Total Wine & More is a Dominating Wine Retailer

Total Wine & More is a Dominating Wine Retailer

Total Wine & More is advertised as America’s Wine Superstore, offering more than 8,000 wines, 3,000 spirits, and 2,500 beers at its warehouse-size locations. Currently there are 114 stores across 16 states, with four in Orange County including Brea, Huntington Beach, Laguna Hills, and Tustin. Wine Enthusiast magazine recently named Total Wine & More the 2014 Retailer of the Year.

David and Robert Trone, who initially opened two wine stores in Delaware, started the firm in 1991. In a little more than 20 years, the chain has become the largest independent wine retailer in the United States, carrying a vast selection of both domestic and imported wines, with about half of sales from each category. Total Wine & More will post $1.75 billion in sales in 2014.

This is not a discount operation. Prices are comparable to local wine specialty retailers. I’ve checked prices on a sampling of bottles, and compared the prices to those from a few Orange County wine retailers. Total Wine & More prices were the same for about 80 percent of the wines, and a few dollars more or less expensive for the other 20 percent. So, although the chain advertises that they have the “lowest prices,” for most wines this is not true unless a discount coupon is used.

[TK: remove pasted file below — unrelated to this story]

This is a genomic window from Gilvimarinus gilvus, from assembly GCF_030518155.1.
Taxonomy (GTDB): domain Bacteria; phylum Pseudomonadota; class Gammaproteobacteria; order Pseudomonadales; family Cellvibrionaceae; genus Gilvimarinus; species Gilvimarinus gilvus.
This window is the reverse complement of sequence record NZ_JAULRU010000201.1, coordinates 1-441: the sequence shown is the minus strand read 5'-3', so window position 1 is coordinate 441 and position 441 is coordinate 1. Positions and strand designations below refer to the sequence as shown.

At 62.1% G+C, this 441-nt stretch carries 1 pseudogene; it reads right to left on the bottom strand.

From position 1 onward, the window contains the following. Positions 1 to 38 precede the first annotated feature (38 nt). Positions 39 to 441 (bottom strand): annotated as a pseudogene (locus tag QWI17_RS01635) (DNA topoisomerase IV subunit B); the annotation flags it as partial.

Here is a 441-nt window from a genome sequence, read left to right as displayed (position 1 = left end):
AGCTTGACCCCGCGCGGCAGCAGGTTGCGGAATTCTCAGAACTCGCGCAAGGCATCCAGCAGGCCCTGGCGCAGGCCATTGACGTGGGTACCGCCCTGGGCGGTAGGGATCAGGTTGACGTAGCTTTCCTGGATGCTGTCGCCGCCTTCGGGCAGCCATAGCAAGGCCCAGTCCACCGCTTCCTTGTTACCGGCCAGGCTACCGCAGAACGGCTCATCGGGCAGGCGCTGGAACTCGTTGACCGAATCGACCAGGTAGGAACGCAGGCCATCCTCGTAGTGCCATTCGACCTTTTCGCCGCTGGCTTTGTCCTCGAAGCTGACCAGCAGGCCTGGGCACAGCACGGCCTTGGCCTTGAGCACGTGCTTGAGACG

These coupons are offered occasionally online and in newspaper ads as incentives, such as a discount of 20 percent on a purchase of six wines (mix or match, select wines only). In addition, Total Wine & More has a number of labels produced exclusively for the stores, and these offer good value. Consumers can also shop online and pick up their order in their local stores.

I was overwhelmed by the 20,000-square-foot Tustin store near me when I first visited, but the layout was easy to learn and there are a number of trained employees to assist. I had expected the wines would be primarily supermarket quality, but was surprised to find they also carry an extensive variety of premium wines from top producers. They don’t always have the latest releases, and some wines appear to be close-outs from older vintages. They also don’t have the complete offerings from a winery for a given vintage, but the selection is impressive.

A 120-page buying guide is available that lists all wines for sale with some brief information on some of them. An educational Total Guide to Wine is also given away free. A new $10 million website is scheduled to launch in early 2015 with an emphasis on education. Visit totalwine.com for the location of your nearest store or to order online.

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